In this vignette from a recent episode of the Futurum Tech Webcast, part of The 5G Factor series, analysts Shelly Kramer, Ron Westfall and Olivier Blanchard discuss how Qualcomm is driving 5G innovation with an overview of what the company is doing at its corporate headquarters in San Diego, testing and demonstrating new developments in 5G, efficiency, techniques, methodologies, equipment, and more.
While most people are aware of the Qualcomm products like its Snapdragon Mobile Platform and other Snapdragron-related products that are in most mobile devices, not very many people are actively aware of the research and development that Qualcomm is doing in the 5G space. Qualcomm is one of the largest companies in this very rich ecosystem working with others to move the industry forward and is innovating at lightning speed. This is an area covered very closely by Olivier Blanchard, and in this short conversation, Olivier shared insights on a few new things that are coming down the pike in terms of private 5G networks. These include:
- Time-Sensitive Networking
- Sidelink capacity
- Indoor Precision Positioning
All of the above have huge implications for Industry 4.0 clients. Check out Olivier’s insights here, his take on what Qualcomm is doing for the advancement of 5G and what’s likely ahead.
Disclaimer: The Futurum Tech Webcast is for information and entertainment purposes only. Over the course of this webcast, we may talk about companies that are publicly traded and we may even reference that fact and their equity share price, but please do not take anything that we say as a recommendation about what you should do with your investment dollars. We are not investment advisors and we do not ask that you treat us as such.
Shelly Kramer: Absolutely. So, for our viewing audience, I want to make sure that everybody knows that Olivier Blanchard is not here just to be eye candy. His involvement in this conversation is key. And I feel like it’s impossible to talk about 5G and innovation and what’s now, and what’s next and all of the exciting things happening, quite honestly, without bringing Qualcomm into the conversation. And that’s really… Olivier spends a lot of time immersed in all things Qualcomm. And I know, Olivier, what the company is doing in San Francisco, with its corporate headquarters is all about testing and constantly demonstrating new capabilities and all different kinds of things. Talk with us a little bit, if you will, about innovation and how Qualcomm is driving that as it relates to 5G.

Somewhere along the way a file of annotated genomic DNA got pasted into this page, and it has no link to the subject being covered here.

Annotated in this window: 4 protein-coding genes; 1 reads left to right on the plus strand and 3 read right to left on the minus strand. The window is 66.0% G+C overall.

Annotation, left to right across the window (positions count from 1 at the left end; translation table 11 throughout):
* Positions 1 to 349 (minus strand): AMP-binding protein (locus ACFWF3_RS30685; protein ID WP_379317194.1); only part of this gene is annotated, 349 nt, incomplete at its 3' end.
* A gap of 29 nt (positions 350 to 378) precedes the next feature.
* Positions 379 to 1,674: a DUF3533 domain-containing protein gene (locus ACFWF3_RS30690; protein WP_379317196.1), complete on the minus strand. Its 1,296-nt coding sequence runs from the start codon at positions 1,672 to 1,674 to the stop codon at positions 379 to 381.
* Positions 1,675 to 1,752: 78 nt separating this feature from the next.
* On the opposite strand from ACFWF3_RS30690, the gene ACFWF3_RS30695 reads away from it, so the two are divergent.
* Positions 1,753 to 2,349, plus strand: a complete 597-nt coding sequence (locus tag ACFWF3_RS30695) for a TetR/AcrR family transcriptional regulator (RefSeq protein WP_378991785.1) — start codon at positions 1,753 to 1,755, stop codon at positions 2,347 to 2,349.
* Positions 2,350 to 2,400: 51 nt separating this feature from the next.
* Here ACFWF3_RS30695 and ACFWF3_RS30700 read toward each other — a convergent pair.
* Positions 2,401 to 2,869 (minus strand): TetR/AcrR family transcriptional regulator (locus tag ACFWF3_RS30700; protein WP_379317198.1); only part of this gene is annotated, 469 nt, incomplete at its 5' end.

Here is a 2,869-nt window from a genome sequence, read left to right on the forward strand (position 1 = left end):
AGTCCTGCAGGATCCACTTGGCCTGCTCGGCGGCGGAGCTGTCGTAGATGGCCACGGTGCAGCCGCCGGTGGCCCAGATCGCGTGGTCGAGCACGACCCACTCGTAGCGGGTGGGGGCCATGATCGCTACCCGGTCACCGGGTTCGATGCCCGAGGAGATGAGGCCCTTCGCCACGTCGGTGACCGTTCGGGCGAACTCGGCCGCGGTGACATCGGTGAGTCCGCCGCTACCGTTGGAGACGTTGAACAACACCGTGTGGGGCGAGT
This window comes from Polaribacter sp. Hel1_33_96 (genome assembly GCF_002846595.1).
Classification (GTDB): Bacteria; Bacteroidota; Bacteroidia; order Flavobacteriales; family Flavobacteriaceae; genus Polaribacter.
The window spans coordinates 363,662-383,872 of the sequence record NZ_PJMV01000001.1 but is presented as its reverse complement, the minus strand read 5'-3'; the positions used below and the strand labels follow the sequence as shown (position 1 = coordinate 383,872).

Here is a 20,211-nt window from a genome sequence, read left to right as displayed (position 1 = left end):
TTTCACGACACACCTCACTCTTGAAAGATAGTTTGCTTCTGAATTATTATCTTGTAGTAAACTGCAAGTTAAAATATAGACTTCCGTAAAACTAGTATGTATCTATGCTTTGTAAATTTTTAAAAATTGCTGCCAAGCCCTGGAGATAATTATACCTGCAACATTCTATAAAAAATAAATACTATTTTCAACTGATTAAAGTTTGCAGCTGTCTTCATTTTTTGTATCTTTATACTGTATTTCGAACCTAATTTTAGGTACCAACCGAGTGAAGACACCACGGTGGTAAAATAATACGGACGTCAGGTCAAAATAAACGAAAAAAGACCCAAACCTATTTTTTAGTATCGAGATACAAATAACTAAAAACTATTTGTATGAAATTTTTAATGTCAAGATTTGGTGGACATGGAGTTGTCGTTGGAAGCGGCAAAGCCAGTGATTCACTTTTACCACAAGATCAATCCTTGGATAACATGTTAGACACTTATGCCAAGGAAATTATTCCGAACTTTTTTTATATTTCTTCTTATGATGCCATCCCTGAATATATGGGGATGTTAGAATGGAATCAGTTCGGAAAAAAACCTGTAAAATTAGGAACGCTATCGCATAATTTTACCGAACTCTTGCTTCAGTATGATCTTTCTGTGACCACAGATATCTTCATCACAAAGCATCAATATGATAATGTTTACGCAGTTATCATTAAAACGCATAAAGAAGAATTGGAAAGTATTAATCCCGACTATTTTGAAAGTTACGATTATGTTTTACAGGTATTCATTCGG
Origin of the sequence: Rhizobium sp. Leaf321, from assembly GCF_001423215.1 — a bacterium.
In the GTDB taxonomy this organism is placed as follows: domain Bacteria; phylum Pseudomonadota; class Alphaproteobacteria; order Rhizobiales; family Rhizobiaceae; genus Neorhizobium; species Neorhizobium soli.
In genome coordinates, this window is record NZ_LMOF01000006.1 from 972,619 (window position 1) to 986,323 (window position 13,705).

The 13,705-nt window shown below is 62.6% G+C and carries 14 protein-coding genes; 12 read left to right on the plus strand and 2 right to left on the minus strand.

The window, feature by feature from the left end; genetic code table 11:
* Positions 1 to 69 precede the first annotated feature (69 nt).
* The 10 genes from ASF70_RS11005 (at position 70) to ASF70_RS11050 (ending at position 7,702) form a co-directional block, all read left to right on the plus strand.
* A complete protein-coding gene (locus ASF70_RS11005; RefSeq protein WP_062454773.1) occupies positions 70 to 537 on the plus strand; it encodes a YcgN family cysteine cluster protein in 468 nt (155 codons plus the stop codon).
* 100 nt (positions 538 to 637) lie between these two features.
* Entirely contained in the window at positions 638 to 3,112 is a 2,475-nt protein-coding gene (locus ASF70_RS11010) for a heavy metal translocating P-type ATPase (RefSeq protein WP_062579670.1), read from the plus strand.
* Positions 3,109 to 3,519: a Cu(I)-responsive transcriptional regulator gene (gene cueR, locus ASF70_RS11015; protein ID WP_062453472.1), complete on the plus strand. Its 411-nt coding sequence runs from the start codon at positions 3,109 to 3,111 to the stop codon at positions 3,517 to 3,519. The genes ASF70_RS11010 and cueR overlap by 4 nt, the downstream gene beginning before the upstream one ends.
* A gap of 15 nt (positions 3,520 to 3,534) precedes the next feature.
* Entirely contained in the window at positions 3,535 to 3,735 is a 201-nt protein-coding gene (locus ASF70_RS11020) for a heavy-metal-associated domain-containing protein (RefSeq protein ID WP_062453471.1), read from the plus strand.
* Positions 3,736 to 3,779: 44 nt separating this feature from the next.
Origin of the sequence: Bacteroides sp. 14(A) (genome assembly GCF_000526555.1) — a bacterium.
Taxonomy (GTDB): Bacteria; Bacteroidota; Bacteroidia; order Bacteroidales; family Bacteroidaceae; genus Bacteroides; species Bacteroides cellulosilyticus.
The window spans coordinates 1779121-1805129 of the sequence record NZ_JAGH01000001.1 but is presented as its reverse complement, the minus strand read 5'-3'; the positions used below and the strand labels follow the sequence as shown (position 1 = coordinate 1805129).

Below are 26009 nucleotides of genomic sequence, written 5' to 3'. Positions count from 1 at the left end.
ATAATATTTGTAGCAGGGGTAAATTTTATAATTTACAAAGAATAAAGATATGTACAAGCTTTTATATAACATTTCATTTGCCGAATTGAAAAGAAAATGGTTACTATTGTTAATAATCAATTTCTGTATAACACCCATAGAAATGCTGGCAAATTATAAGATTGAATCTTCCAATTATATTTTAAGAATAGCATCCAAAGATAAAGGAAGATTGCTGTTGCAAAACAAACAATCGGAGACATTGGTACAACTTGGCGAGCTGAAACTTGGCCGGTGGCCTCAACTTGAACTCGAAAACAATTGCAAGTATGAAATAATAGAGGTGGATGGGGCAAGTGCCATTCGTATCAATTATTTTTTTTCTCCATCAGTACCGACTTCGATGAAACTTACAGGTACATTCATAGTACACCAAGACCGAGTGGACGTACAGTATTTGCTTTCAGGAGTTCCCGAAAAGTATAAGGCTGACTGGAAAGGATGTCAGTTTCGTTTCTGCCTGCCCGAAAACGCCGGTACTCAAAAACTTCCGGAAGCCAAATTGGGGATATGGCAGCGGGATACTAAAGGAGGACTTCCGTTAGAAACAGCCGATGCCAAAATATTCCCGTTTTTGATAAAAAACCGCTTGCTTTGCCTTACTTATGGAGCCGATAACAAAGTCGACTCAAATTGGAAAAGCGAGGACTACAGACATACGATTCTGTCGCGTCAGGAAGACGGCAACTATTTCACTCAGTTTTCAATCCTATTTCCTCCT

Olivier Blanchard: Yeah. So there’s a lot of stuff going on, and I’m only going to mention like a tiny, tiny little sliver that’s relevant to this conversation. I’m just happy that I’ve gotten to the point now where I can listen to Ron, and understand everything he said.
Shelly Kramer: It’s such a big deal. It’s such a big deal.
Olivier Blanchard: It wasn’t always so, and now I understood everything and it all makes sense and I’m very happy about that.
Shelly Kramer: And you know what’s really crazy? From my point of view is not only have I been able to understand what Ron is saying, I actually can speak about it and know what I’m about. And so I feel like personally, I’ve made great strides as well, with Ron as my mentor.
Olivier Blanchard: Yep. Yep. I’m in the same boat. Okay. So Qualcomm, so one thing that a lot of people don’t… Well, most of what Qualcomm does, people, excuse me, don’t necessarily have visibility on. Because I think we’re aware of the Snapdragon mobile platform and all of the Snapdragon related products. We’re aware that they have really good modems and that they’re very active in R&D for 5G. And they contribute to a lot of the standards and so on and so forth.
But something that as an analyst who’s been following them for a while and being pretty immersed in their universe, there is something that I’ve noticed is that they have these testbeds, essentially, these warehouses where not only do they test new technologies, new techniques, new methodologies to optimize 5G networks and all of the equipment that goes with it, but they also use them as demos. And so their demos for industry partners, obviously Ron has touched on the fact that this is a very rich ecosystem of companies, on the one hand, competing against each other, but also all working together because there’s so many layers to this and so many moving pieces that they all have to put all the pieces together for their clients, for their customers.